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   Full-text available via subscription Subscription journal
   ISSN (Online) 2161-4296
   Published by John Wiley and Sons Homepage  [1579 journals]
  • Issue information - TOC
    • Pages: 377 - 377
      Abstract: No abstract is available for this article.
      PubDate: 2017-01-30T03:28:34.52132-05:0
      DOI: 10.1002/navi.104
       
  • Verification of an Optimal Adaptive Filtering Algorithm for GNSS Antenna
           Arrays
    • Authors: Matthew Buchanan; Ying Chieh Chuang, Andrew J. O'brien, Inder J. Gupta
      Pages: 393 - 404
      Abstract: This paper presents experimental verification of an optimal adaptive filtering algorithm with zero antenna-induced biases for Global Navigation Satellite Systems adaptive antenna arrays utilizing Space Time Adaptive Processing. GPS L1 C/A-coded signals and unencrypted P-coded signals for multiple satellites were generated by a signal generator and transmitted inside an anechoic chamber along with strong narrowband and wideband interferers. The signals received by a six-element antenna were digitized and recorded for multiple interference scenarios and post-processed using antenna electronics and a GPS receiver implemented in software. The delay and carrier phase measurements made by the receiver for different interference scenarios using the optimal adaptive algorithm are compared to a reference solution to examine the antenna-induced biases of the algorithms. The results show that the optimal adaptive algorithm successfully prevented the array from introducing significant bias errors, even in the presence of harsh interference. Modifications and improvements to the original algorithm are also discussed. Copyright © 2017 Institute of Navigation
      PubDate: 2017-01-30T03:28:34.228915-05:
      DOI: 10.1002/navi.170
       
  • Performance of Two-satellite Aircraft Positioning using Passive Bistatic
           Altimetry and a Stable Frequency Reference
    • Authors: Shih-Wei Yen; Frank Graas, Maarten Uijt de Haag, Kuangmin Li
      Pages: 415 - 428
      Abstract: Global Positioning System (GPS) surface reflected signals have previously been studied for aircraft passive bistatic altimetry and remote sensing. In this research, GPS reflected measurements from a software-defined receiver (SDR) are used for aircraft passive bistatic altimetry and coasting with a Stable Frequency Reference (SFR) to continue navigation when only two GPS satellites are available. The research in this paper focuses on flights over water, a scenario in which the water causes strong reflected signals while alternate terrestrial radio navigation signals are generally not available. Theoretical clock and position error covariances are derived as a function of measurement error, satellite geometry, SFR stability, and GPS bistatic altimetry performance. This is followed by computer simulations and evaluations using flight test data to characterize the positioning performance. Copyright © 2017 Institute of Navigation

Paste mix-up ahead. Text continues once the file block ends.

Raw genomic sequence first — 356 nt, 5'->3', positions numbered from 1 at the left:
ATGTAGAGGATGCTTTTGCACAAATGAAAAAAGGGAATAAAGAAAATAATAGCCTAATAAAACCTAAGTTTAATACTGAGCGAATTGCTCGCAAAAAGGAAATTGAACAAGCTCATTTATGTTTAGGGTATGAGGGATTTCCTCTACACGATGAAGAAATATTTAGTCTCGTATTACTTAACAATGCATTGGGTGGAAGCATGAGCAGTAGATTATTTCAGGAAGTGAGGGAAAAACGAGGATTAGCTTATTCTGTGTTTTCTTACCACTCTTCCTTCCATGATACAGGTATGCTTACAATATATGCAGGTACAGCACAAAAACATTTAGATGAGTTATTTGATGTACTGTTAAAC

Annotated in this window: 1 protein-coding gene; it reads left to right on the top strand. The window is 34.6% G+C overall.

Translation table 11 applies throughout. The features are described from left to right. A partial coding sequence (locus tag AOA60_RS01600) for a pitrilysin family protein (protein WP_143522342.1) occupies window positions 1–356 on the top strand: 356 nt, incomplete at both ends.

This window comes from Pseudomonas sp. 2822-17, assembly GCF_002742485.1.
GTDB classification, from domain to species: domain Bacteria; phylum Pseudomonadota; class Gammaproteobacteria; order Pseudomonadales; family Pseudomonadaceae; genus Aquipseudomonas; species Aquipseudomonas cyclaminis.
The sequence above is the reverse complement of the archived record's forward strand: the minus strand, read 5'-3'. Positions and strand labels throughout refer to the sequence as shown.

PubDate: 2017-01-30T03:28:36.095686-05:
      DOI: 10.1002/navi.159
       
  • A Robust GNSS LOS/NLOS Signal Classifier
    • Authors: Roi Yozevitch; Boaz Ben Moshe, Ayal Weissman
      Pages: 429 - 442
      Abstract: GNSS signal classification to LOS and NLOS signals is of great value for conventional ranging-based and shadow matching algorithms. The most common attribute for performing this classification is the signal strength. Alas, such classification is often insufficient, in particular, in urban environments. In this paper, we present a novel approach for LOS/NLOS classification utilizing supervised machine learning algorithms. Provided with a sufficiently large labeled training set, the proposed approach is able to predict with high certainty (>85 percent) the satellites' visibility status in dense urban regions. This achievement was possible due to the vast raw measurements supplied for the algorithm and using sophisticated feature-selection techniques. Copyright © 2017 Institute of Navigation.
      PubDate: 2017-01-30T03:28:32.606272-05:
      DOI: 10.1002/navi.166
       
  • The Effect of Correlator and Front-End Design on GNSS Pseudorange Biases
           for Geodetic Receivers